The performance of New Zealand's public service should be judged by how people feel about their dealings with it, according to its boss. But many predict the age-old institution is heading in a one direction - down. Radio New Zealand Insight editor Philippa Tolley considers the issues.
The Public Service Association (PSA) speaks of self-censoring and of fewer staff trying to do more with less and struggling under increased pressure and stress, Labour says the ability to offer free and frank advice has been perverted, and a former prime minister says morale is low.
All this comes amid Government plans to continue its drive to improve public services while keeping a cap on job numbers, as it aims to make the state sector more agile and productive.
State Services Commissioner Iain Rennie said the performance of the public service could be judged by how New Zealanders felt about their dealings with government employees.
"We survey New Zealanders every quarter and since we started this work in 2007 the overall satisfaction in public services has increased significantly and the general trust worthiness of the public service and trust in individual public servants has also lifted significantly," Mr Rennie said.
The need to keep up momentum for change and innovation was emphasised by State Services Minister Jonathan Coleman, who said people at the front line were seeing the opportunities created by sharing facilities, such as administrative services.
But concerns are being expressed that the democratic role of public servants is being undermined in what is regarded as one of the world's best public services.
In calling for a Royal Commission of Inquiry at the launch of a booklet called Rethinking the State Sector Act, former Prime Minister Sir Geoffrey Palmer said the sector needed an overhaul and that it had declined in the 24 years since he was leader.
"New Zealand has a lot of serious problems it needs to face up to in the future, and those problems are going to need the best quality governance we can possibly have, and the public service is a vital part of that," Sir Geoffrey said.
But Dr Coleman dismissed suggestions any sort of inquiry was needed.
"That's a smokescreen and a waste of time thrown up by our opponents. We're very clear about what we want from the state sector. We want better public services. They are delivering those, and it's a matter of people just getting on and taking that challenge up," he said.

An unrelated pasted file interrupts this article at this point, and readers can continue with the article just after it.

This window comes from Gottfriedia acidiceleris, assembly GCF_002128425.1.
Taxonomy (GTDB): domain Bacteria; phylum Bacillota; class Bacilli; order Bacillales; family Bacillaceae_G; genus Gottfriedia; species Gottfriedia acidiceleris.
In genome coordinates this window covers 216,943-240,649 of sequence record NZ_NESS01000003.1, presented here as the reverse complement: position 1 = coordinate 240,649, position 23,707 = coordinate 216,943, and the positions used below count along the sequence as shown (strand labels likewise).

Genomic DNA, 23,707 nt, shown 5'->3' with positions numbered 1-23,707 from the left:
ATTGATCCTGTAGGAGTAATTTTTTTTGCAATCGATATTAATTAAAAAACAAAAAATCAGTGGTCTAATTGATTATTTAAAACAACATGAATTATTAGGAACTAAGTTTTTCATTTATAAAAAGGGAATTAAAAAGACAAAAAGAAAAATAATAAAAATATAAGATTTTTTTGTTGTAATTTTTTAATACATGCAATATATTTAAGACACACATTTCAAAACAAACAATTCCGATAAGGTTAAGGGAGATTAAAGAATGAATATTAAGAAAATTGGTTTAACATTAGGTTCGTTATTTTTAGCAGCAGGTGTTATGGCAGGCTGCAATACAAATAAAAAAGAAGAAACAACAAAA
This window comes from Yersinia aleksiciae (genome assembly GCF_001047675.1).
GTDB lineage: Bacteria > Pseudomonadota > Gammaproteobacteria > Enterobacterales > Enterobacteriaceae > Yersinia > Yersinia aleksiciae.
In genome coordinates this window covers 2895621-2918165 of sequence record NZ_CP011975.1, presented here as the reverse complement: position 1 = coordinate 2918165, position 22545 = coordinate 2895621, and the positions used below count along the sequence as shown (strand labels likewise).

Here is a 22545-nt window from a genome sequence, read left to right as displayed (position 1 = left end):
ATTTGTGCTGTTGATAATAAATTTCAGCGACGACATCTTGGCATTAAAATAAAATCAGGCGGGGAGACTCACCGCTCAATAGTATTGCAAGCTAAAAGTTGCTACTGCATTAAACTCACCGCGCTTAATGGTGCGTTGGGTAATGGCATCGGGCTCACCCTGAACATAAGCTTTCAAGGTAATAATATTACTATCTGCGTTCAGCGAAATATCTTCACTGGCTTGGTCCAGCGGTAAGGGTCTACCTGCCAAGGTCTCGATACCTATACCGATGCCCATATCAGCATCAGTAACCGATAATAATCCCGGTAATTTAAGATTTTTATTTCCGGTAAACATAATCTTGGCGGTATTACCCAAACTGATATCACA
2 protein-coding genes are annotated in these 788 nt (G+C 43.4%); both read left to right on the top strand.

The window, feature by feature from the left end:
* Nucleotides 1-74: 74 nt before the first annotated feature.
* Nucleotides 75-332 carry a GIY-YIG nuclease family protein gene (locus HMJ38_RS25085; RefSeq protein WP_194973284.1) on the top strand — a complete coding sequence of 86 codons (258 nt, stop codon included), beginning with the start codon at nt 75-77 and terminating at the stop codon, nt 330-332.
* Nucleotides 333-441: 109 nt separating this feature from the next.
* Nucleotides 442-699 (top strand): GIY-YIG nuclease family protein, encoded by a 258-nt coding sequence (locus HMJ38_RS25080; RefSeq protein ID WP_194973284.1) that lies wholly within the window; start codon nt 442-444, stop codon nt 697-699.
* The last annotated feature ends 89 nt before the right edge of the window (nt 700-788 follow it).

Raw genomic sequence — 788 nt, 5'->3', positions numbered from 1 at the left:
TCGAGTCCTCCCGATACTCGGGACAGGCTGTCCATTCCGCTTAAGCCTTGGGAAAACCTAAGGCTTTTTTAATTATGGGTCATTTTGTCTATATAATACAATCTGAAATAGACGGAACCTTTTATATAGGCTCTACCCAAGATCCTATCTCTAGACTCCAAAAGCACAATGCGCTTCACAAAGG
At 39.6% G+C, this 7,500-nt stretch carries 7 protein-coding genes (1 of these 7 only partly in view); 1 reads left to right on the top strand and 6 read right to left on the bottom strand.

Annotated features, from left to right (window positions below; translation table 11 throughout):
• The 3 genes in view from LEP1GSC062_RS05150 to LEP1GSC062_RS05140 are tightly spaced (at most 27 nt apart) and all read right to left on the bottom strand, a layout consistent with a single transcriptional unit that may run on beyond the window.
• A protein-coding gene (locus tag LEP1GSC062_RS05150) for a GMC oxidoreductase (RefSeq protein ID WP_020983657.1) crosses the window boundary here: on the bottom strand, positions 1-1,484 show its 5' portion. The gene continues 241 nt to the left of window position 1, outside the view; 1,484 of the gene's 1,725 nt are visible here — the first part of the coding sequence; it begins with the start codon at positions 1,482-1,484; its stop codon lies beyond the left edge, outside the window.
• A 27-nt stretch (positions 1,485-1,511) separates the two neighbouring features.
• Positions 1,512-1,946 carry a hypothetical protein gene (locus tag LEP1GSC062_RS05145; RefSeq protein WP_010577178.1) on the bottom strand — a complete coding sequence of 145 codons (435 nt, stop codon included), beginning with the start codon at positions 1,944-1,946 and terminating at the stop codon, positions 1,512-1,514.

However, Labour State Services spokesperson Maryan Street said the public servants' role in ensuring good governance was being undermined.
"Ministers now rule by fear. They are seriously not interested in hearing anything that challenges their view," she said.
Dr Coleman rejected that suggestion, saying ministers received free and frank advice on a regular basis from public servants.
"I think the overwhelming majority of public servants are extremely professional and focused on serving the government of the day," he said.
But former High Commissioner to London Derek Leask, who was criticised in an inquiry into the leaking of Cabinet papers over a proposed restructuring of the Ministry of Foreign Affairs and Trade, has spoken for the first time about the investigation, saying fall out from it will have a chilling effect on advice to government.
Former Commerce Commission head Paula Rebstock led the investigation and found Mr Leask and another diplomat behaved unprofessionally. The two men developed strategies to oppose the plans and to disrupt or stop the process, she said. They were also admonished for communicating directly with ministers about the restructuring, rather than going through the chief executive.
In his first interview since the report was released, the now-retired Mr Leask told Radio New Zealand's Insight programme that criticism came as a complete surprise.
"What you have is a lot of public servants who have seen a senior official giving frank views being criticised for indicating his views to the minister. Apparently no one should talk to the minister unless they echo the party line," he said.
Such a report would have a negative of effect on public service decision-making and make public servants much more careful about the way they shared their views, Mr Leask said.
But Mr Rennie said change in the public service will continue as services move online, public expectations develop and New Zealand's population becomes ever more diverse.